"The wife of the Jew Bielschowski who was dragged along just before closing time and voted 'no,' as can be proved."

"The labourer Otto Wiegand had to be requested four times to record his vote on the day of the election and finally only voted under force."

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"The husband ... recorded his vote. To be sure this was probably exclusively for fear of renewed arrest."
And yet again in what must be, perhaps, one of the most dreadful documents in all this trial:
"The Jehovah's Witness Robert Siering and his wife deposited their votes after both had been advised of their duty to vote by the police in Griefstedt and had been threatened with the removal of their child in case of non-participation."
No one can pretend that these things were happening only in Erfurt. In the Gau Coblenz the Kreisgeschaftsfuehrer of Kochem, "where supervisory control was ordered in several Ortsgruppen," assured the SD that it was mostly women who voted "no" or invalidly.

In Rothenburg, the Party carried out demonstrations against the Bishop who had refused to vote, demonstrations which Mr. Justice Jackson so vividly described in his opening speech. (1.) Nor was it only in the 1938 plebiscite that the Political Leadership was active. It will be remembered that in Bremen, Kreisleiter, Ortsgruppenleiter and Stutzpunktleiter were concerned in reporting all civil servants who did not vote in the election which took place on 29th March, 1936.

Dr. Servatius brushes this evidence aside with a comment for which there is no scrap of evidence in support. He says:

"It is shown that the commanding agency of the Party in no way enters into action. These are merely individual measures of other agencies. No general practice or knowledge can be deduced from that."
It is unnecessary for me to say more.

The control and supervision of the German people was as much the task of the Political Leaders as of the SD and Gestapo. Of all the Political Leaders the Blockleiter were the most essential for this purpose. They kept their index cards of every householder, index cards which formed the basis of the "political judgment," which the Blockleiter, Zellenleiter and Ortsgruppenleiter, in co-operation with each other, were to pronounce. Again and again the defence both before the Commission and before the Tribunal have bridled at and denied the suggestion that Blockleiter were used as spies. But what else were they when their index cards were to be completed from information which they would "have sufficient opportunity to obtain by means of conversations with the Germans"? They too were urged to make certain of the accuracy of their reports.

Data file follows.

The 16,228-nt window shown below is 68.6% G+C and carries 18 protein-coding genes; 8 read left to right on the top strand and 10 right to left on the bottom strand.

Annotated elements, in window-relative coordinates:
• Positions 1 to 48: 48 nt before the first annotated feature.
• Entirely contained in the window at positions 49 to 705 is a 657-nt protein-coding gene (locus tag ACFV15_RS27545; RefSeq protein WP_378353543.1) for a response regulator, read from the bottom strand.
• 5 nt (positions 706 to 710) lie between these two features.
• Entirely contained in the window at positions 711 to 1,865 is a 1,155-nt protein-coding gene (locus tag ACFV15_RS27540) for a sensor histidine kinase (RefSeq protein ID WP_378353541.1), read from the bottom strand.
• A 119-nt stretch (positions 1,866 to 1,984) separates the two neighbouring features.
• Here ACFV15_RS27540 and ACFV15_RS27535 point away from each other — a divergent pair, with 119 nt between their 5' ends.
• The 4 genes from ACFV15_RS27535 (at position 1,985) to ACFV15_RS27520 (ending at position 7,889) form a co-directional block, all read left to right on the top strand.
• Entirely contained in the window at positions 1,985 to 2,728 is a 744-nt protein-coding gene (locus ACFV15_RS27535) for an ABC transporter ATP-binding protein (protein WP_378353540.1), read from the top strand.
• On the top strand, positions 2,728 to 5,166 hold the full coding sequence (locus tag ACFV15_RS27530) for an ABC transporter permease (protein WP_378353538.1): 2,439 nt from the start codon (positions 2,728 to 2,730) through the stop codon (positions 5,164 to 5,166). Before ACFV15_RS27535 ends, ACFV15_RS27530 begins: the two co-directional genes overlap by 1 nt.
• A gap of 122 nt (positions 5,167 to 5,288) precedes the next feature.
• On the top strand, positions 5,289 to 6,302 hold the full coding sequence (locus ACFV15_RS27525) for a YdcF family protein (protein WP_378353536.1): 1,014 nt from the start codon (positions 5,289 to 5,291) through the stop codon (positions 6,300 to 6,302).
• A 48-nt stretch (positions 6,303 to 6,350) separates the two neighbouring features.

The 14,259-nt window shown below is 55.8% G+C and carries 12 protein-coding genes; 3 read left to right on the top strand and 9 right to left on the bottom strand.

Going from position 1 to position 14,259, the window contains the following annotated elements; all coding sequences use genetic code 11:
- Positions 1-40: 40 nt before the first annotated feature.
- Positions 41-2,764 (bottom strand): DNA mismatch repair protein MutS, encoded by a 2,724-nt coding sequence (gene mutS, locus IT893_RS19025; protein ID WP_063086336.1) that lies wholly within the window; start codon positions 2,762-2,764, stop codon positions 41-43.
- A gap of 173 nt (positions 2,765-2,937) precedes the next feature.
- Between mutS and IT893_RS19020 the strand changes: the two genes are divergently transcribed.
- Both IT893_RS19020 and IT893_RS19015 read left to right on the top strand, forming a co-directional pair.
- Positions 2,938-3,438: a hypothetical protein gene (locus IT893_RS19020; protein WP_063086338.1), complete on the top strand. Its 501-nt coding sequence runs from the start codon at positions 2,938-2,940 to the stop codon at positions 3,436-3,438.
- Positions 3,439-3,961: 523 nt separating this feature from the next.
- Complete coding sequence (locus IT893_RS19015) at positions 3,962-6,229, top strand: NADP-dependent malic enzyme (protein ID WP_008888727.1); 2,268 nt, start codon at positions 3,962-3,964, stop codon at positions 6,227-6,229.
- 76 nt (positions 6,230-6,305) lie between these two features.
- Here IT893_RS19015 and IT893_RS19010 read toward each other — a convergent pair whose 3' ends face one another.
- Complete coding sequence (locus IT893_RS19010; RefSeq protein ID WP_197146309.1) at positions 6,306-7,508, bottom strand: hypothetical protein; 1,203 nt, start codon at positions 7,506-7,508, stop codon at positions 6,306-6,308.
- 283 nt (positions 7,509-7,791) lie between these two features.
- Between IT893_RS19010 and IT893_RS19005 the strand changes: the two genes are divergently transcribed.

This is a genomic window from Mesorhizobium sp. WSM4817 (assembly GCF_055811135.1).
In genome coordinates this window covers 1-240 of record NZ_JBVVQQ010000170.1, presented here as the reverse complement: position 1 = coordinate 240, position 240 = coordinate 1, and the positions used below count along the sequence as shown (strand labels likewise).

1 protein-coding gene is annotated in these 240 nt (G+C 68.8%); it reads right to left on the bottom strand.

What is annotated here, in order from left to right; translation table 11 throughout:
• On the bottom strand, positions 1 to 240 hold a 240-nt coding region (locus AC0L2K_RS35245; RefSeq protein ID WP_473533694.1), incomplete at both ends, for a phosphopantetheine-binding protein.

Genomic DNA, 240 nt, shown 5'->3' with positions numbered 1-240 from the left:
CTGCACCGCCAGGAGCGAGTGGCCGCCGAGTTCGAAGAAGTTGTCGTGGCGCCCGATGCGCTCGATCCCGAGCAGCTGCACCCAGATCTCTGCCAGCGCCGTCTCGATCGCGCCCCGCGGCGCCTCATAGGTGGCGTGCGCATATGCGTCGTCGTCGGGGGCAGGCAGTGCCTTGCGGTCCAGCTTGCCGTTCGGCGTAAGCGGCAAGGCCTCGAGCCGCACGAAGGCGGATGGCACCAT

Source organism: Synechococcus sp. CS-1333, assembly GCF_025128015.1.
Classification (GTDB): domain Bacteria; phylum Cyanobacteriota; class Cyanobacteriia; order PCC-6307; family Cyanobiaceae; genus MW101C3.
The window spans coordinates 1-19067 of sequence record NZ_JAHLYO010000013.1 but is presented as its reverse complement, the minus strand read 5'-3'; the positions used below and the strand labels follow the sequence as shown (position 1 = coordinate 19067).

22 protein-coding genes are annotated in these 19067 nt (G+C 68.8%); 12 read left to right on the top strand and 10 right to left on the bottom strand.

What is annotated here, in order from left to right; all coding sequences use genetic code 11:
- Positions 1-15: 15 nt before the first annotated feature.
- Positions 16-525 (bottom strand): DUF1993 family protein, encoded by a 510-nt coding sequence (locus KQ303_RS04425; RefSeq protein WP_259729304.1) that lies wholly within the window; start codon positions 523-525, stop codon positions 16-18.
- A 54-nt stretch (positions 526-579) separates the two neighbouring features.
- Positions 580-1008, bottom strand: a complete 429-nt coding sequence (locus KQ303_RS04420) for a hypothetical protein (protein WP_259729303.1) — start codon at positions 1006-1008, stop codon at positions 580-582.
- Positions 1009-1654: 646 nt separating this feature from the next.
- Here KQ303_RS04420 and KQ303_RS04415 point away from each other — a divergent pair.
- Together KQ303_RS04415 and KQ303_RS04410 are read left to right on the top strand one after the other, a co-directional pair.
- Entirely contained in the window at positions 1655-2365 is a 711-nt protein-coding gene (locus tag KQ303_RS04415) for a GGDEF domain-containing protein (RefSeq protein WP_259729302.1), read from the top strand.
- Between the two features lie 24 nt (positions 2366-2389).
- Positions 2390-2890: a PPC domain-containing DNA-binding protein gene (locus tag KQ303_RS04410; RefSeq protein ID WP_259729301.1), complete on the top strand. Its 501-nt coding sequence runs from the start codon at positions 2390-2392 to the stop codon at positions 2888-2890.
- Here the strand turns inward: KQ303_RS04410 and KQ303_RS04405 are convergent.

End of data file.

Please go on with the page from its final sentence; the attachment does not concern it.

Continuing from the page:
There is other evidence to show this wretched role the Blockleiter played. In the Party Organization book the Blockleiter is directed that:

"It is his duty to find people disseminating damaging rumours and to report them to the Ortsgruppe so that they may be reported to the respective State authorities."
We see him spying again when we review the evidence of the part played by the Political Leaders in the persecution of the Churches. In co-operation with the Gestapo and SD the Political Leaders from the highest to the lowest took an active part in suppressing the influence of the Churches. How can we doubt that it was the generally accepted policy of all Political Leaders when, whatever Hitler may have said in the Party Programme about a "positive Christianity," Bormann was writing to Gauleiter in 1941 after his notorious denunciation of Christianity:
"National Socialist and Christian concepts are irreconcilable."
Gauleiter Kaufmann was at pains to explain that that directive had been withdrawn